For those few people not on some form of social media beyond the blogosphere, take my word for it that not a week goes by without at least a few stories in your various timelines that are focused on enlightening people about what depression is like, and how it can’t be cured by Moar Willpower! or how disorder X is on the rise, or that there’s a new drug available for anxiety, or whatever. On a societal level, we seem much more willing to accept that these things are illnesses that can be mild or severe, and can be treated, and sometimes ‘cured’. But as individuals, we aren’t so good at it. People, and maybe even especially people who work with people and do thinky work, who are willing to talk about their mental health issues often take the risk of being blamed for a stressful environment or relationship — after all, we all knew it was sort of crazy, so all of the crazy must be the crazy person’s fault. Not surprising that many people try to make that part of their lives invisible to others. And face it, it’s fairly easy for most people. Everybody has a hard time coping with stress, right? as long as a person copes most of the time, it’s the stress that’s the problem. It’s sort of like my migraines: people know I have them, but they also know that most of the time I can take meds and keep going. For a long time, I was so good at hiding all but the worst of the migraines that even people who knew I got them, and knew that there were certain triggers, like strobe lights or rapid temperature changes, would regularly ask if I wanted to go clubbing. There are times we are complicit in hiding our illnesses. After many years, and meeting many other migraine sufferers, I finally stopped trying to hide them. Migraines may be invisible, but they are also Real.
It’s not the same with mental illness. It seems that for many people, Real = “so crazy anybody can see it.” The more invisible, the less real. Cope fairly well? prepare for a well-meaning friend or family member to challenge the diagnoses. This is not actually surprising, given how many people seem to think a five-minute test on a website can correctly identify anything! Nevertheless, even when the diagnosis has been made by an expert, an awful lot of people who aren’t experts are willing ignore or contradict the expert and the person who has consulted the expert. People I know with coeliac or allergies or diabetes often face similar attitudes, but ignoring those sorts of invisible illnesses can result in very visible physical illness, and even death. Once that is made clear, only serious asshats will not keep the illness in mind and act accordingly, asking about acceptable foods, etc. – it’s amazing how epi-pens and insulin pumps can change a person’s attention to detail. In contrast, a person who has an invisible mental illness, especially if they have been receiving treatment for years, may be every bit as aware of things that will make them worse, or that might put them at risk of a panic attack, or send them into a depressive state. They may be very articulate about it, and even try to explain what’s going on, and how others can help to minimize potential setbacks (if you’ve seen As Good As It Gets, you’re on the right track, although that’s orders of magnitude beyond what I’m talking about). But despite that groundwork, the people who seem to be coping despite their invisible mental illness aren’t likely to go into sudden shock, or die, if people ignore their needs. Couple that with general suspicions regarding the authenticity of illness in people who seem more or less fine, if stressed or a little down — not to mention that thinking about others and how their experiences and illness might shape their reactions to certain types of situations can feel like catering to someone who is just being difficult — and it’s not too hard to make the person as invisible as the illness.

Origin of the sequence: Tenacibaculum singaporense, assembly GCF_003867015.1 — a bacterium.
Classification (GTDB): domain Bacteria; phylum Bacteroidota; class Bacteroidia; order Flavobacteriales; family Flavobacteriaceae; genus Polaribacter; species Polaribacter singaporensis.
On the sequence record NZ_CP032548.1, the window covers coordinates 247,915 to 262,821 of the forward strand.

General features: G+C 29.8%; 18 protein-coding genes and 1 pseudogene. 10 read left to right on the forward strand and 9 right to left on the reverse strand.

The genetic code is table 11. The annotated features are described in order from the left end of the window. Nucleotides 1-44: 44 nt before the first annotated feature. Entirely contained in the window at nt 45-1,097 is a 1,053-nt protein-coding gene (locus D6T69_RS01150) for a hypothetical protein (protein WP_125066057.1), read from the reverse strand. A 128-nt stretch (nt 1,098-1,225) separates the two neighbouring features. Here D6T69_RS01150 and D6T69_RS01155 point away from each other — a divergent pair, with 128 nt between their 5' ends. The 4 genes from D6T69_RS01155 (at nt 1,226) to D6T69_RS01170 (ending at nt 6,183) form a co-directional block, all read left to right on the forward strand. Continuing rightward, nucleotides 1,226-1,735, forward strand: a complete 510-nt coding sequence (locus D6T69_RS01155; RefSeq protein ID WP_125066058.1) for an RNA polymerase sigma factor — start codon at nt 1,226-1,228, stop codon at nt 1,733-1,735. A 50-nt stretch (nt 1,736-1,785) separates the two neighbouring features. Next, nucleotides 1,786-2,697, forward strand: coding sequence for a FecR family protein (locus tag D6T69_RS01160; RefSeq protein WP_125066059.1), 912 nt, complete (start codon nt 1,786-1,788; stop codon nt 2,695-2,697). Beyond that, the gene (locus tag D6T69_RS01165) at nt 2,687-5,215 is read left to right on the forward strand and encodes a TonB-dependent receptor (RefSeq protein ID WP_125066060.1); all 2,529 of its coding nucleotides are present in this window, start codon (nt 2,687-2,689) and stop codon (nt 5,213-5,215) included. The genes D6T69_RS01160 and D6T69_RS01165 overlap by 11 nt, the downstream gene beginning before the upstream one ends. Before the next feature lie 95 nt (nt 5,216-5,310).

I’ve got no real conclusion here. It’s just something that’s been rolling around in my head for a while. Inconsistencies and weird hierarchies of privilege will do that.